Oceans in Motion is an environmental education social responsibility initiative funded by the Two Oceans Aquarium, with the goal of reaching learners in schools and communities where the opportunity to visit the Aquarium or learn about the ocean first-hand may not arise. Working with the Western Cape Department of Education's district managers, Oceans in Motion is able to identify schools that would benefit from this programme and arrange visits - aiming to reach 200 children every school day, and able to cater for all curriculums from grade R to matric.
We followed Oceans in Motion to Lotus River Primary last week to see what the grade 4 and 5 Oceans in Motion lessons were all about.
Oceans in Motion lessons are presented by Two Oceans Aquarium Outreach Teacher Thabo Sabeko, who not only designs and delivers these unique classes, but is also responsible for the health and care of his animal assistants. Supporting Thabo are Administration Assistant Nicholas Stevens, who handles the indentification and scheduling of school visits, and Deputy Head of Education Xavier Zylstra, who assists Thabo on multi-day rural outreach projects.
When the Oceans in Motion mobile classroom arrives, the lesson begins, and learners are placed into small groups - each with their own table and "portable rockpool" with a few Aquarium critters inside it. These animals are instrumental in teaching lessons.
Thabo then begins his lesson - actively engaging the learners and encouraging them to take part in the lesson. What's the difference between the Atlantic and Indian Oceans? What is a habitat?
The lesson then progresses into detail about the rocky shorelines of South Africa. How are animals able to survive being battered in these rockpools? Children in higher grades are asked to think about the ecosystem that might be at work in these pools.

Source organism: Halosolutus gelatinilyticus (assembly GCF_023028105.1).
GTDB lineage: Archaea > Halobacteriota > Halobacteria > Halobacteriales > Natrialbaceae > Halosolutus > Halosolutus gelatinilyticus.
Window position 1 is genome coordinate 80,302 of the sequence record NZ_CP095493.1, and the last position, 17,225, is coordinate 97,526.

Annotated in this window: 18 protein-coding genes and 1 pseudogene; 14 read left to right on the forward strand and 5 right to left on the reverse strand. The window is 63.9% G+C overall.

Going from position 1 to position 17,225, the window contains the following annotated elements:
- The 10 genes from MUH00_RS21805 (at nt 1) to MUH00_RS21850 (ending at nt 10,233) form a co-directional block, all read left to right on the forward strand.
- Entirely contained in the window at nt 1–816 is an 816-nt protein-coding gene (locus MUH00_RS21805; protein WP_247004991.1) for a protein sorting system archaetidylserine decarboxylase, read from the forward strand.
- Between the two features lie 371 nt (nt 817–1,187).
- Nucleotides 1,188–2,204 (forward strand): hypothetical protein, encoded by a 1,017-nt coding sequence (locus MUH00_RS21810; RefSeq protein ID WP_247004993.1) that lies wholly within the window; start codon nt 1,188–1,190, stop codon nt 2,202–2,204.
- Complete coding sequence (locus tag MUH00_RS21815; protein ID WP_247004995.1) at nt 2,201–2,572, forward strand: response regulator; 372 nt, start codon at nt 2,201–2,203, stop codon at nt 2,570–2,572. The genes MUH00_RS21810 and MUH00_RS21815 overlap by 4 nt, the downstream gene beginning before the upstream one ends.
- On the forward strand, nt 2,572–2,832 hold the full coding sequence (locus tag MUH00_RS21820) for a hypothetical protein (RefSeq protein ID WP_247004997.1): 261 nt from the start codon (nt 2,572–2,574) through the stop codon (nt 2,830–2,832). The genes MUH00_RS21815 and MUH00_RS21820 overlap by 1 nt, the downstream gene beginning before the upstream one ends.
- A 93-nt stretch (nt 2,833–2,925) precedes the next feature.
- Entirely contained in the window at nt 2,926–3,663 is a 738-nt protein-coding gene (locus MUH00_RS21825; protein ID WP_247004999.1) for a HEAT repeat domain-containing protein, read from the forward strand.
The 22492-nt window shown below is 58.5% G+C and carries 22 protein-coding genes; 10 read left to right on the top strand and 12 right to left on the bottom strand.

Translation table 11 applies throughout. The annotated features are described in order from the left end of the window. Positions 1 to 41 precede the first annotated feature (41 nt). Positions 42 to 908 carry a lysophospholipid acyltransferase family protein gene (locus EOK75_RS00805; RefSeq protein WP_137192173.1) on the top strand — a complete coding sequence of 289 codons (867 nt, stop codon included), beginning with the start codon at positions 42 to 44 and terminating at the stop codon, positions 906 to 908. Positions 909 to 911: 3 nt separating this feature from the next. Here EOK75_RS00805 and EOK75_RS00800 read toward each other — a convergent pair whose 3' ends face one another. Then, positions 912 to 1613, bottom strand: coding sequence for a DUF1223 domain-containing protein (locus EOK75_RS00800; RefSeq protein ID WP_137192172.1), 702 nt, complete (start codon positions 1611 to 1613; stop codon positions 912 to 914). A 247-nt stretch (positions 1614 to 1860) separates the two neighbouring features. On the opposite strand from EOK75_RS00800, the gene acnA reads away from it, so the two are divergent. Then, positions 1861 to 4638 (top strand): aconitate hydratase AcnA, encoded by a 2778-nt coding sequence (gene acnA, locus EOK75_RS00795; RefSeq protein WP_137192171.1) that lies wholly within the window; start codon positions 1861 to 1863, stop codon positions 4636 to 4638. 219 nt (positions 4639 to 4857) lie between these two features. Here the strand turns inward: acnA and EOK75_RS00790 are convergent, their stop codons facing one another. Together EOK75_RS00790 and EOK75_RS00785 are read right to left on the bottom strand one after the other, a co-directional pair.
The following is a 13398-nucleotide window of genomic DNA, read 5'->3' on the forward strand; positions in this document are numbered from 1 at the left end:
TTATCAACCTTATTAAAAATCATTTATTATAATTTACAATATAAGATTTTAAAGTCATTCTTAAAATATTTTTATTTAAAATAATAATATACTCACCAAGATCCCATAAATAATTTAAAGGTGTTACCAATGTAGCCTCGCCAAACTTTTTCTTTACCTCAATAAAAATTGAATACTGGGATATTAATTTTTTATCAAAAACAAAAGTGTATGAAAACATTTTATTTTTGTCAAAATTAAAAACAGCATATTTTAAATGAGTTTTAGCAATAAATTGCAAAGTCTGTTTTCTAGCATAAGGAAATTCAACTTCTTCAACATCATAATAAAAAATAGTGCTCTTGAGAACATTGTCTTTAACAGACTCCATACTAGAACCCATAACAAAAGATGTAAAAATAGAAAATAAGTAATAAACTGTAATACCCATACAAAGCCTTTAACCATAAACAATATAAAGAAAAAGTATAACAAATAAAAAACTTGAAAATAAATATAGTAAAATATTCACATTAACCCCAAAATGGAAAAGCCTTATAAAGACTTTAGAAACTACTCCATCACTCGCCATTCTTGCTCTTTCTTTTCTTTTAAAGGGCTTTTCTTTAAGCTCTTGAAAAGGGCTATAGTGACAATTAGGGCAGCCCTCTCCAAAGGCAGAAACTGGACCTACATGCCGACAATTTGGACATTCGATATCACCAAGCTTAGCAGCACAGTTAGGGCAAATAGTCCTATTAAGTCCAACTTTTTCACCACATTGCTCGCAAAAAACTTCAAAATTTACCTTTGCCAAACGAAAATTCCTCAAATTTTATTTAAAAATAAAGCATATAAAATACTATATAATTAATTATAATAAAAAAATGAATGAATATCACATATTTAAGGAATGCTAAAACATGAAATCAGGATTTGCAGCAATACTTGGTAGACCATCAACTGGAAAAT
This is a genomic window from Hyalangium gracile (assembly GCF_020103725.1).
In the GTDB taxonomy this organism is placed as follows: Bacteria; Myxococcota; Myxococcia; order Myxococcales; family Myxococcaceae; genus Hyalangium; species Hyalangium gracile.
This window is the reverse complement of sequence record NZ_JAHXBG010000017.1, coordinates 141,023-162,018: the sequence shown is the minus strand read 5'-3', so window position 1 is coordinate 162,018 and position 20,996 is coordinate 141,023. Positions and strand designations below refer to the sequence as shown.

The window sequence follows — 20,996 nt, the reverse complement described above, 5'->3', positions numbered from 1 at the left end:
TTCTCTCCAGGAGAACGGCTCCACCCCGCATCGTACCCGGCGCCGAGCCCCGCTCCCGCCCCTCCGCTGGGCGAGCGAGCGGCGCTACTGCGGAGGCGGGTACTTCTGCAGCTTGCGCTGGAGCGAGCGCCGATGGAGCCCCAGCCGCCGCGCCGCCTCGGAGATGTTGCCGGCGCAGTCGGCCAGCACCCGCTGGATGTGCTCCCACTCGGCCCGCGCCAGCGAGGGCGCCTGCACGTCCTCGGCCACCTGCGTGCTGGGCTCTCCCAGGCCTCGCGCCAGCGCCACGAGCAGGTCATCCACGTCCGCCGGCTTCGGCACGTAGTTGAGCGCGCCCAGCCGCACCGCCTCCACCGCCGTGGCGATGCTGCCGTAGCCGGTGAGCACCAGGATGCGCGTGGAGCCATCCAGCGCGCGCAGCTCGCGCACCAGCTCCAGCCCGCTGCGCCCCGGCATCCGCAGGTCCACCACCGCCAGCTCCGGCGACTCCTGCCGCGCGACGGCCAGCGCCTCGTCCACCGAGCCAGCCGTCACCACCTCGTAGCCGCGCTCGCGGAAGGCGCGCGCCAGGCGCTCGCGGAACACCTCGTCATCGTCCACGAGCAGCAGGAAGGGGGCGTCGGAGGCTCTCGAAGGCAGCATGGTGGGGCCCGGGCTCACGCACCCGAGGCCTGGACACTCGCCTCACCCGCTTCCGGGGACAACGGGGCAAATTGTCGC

The first guest with a lesson to teach is the red sea star - with its flattened body, tube feet and tough skin, the kids are able to see its survival adaptations for themselves.
Up next is the Cape sea urchin. At first, its spines are intimidating, but the children soon realise that there is more to these animals upon closer inspection.
Finally, the children have the opportunity to look at sandy and plum sea anemones. In this example, the children can see first-hand how the anemone tries to latch onto their finger and tries to pull it to their mouth (don't worry - this is harmless to the finger and the anemone).
Once the learners have had the opportunity to examine these animals, it's time to discuss their roles in their habitat and how they are threatened by pollution. Plenty of questions come up: "Do people eat anemones?", "Can a starfish's leg grow back?" and "What do I do if I find an urchin on the beach?"
The full spectrum of reactions was visible on the children's faces - excitement to touch something new, fear of touching the sea star in case it moved or awe at the tube feet of the urchin. One thing was clear however - regardless of how the children reacted, they were connecting with the ocean, something that is often absent from their daily lives.
Thabo and the Oceans in Motion animals do their work with such passion and enthusiasm – thanks team!
The Oceans in Motion outreach programme is only possible thanks to the passionate and dedicated school teachers and principals who go the extra mile to give their learners every available opportunity to learn and grow. Thank you for allowing the Two Oceans Aquarium to help you nurture the next generation. Want us to visit your school?